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Title: Essays on the economics of retirement and pensions
Author: Tetlow, G. C.
ISNI:       0000 0004 5372 3923
Awarding Body: UCL (University College London)
Current Institution: University College London (University of London)
Date of Award: 2015
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The papers in this thesis use household survey data to examine financial decisions made at the end of working life and in early retirement. Chapters 2 and 3 focus on the timing of retirement. Chapters 4 and 5 examine the importance of longevity expectations for financial decision-making. Chapter 2 examines the impact of an increase in the early retirement age for women in the UK. Women’s employment rates at age 60 increased by 7.3 percentage points when the early retirement age increased to 61 and employment rates of male partners increased by 4.2 percentage points. The results suggest these effects are more likely explained by the policy change having a signalling effect rather than being due to credit constraints or changes in financial incentives. Chapter 3 examines how responsive retirement decisions are to dynamic financial incentives. On average both men and women respond significantly to these financial incentives. However, responses to these financial incentives alone are not sufficient to explain the ‘spikes’ in retirement that are observed in practice. Chapter 4 shows that, overall, individuals understand how their chances of survival compare to other people of their age and sex (e.g. those who engage in poor health behaviours expect lower chances of surviving than healthier people) and individuals’ expectations are predictive of their subsequent mortality. However, I also show that individuals perceive a ‘flatter’ survival curve than standard life tables would suggest. Two simple models of life cycle behaviour demonstrate that this misperception of longevity could explain some apparently ‘puzzling’ behaviour seen in practice. Chapter 5 examines the importance of private information about longevity in the market for annuities. This chapter shows that there is adverse selection. However, it remains an open question what the welfare loss is, particularly since individuals misperceive their chances of survival on average.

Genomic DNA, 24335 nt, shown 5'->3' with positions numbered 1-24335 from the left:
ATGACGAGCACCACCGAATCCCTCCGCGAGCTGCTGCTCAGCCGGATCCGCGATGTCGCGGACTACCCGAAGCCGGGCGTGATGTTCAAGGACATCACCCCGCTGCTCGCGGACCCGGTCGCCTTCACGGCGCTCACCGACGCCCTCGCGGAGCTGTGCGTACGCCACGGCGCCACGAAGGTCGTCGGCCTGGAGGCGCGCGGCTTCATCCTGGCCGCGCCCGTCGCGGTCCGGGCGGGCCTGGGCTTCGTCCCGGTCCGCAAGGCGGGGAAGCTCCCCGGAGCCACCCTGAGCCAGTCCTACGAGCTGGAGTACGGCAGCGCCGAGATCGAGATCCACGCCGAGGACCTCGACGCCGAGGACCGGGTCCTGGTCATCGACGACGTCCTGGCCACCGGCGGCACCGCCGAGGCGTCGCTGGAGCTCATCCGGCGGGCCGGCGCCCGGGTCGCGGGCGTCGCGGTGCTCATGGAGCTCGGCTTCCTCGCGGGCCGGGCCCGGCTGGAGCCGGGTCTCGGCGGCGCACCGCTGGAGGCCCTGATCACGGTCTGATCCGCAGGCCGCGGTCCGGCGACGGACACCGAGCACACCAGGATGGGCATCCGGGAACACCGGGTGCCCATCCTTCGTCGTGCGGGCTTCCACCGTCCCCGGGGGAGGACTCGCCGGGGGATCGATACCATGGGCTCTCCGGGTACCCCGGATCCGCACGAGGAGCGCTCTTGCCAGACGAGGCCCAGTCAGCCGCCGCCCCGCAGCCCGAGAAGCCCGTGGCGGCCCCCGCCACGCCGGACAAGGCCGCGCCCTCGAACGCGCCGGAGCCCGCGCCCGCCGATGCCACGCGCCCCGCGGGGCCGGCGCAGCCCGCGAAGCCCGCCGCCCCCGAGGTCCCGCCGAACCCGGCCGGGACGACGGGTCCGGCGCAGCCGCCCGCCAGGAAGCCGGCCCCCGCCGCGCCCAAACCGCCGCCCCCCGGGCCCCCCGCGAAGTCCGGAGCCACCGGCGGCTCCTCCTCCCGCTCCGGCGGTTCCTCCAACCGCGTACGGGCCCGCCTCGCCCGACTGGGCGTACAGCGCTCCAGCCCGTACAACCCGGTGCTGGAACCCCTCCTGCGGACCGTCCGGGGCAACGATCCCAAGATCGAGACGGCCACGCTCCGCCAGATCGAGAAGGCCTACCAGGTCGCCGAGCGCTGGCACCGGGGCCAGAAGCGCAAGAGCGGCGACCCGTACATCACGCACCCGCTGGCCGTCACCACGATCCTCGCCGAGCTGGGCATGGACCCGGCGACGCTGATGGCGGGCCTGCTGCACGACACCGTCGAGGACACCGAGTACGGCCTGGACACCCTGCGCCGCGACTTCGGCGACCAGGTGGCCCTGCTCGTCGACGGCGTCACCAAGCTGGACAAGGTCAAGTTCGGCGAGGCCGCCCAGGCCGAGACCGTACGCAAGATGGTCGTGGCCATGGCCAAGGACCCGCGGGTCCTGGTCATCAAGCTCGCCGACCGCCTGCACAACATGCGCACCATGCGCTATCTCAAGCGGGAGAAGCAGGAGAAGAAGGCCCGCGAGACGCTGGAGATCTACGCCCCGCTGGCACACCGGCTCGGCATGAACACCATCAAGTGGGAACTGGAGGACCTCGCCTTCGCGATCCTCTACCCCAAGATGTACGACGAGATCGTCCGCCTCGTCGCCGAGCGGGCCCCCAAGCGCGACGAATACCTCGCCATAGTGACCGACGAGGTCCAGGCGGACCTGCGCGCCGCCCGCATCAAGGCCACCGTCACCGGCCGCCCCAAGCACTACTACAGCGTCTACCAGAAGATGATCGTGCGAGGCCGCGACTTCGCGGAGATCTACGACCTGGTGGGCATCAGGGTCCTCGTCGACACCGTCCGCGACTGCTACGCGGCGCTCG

Supervisor: Not available Sponsor: Not available
Qualification Name: Thesis (Ph.D.) Qualification Level: Doctoral
EThOS ID:  DOI: Not available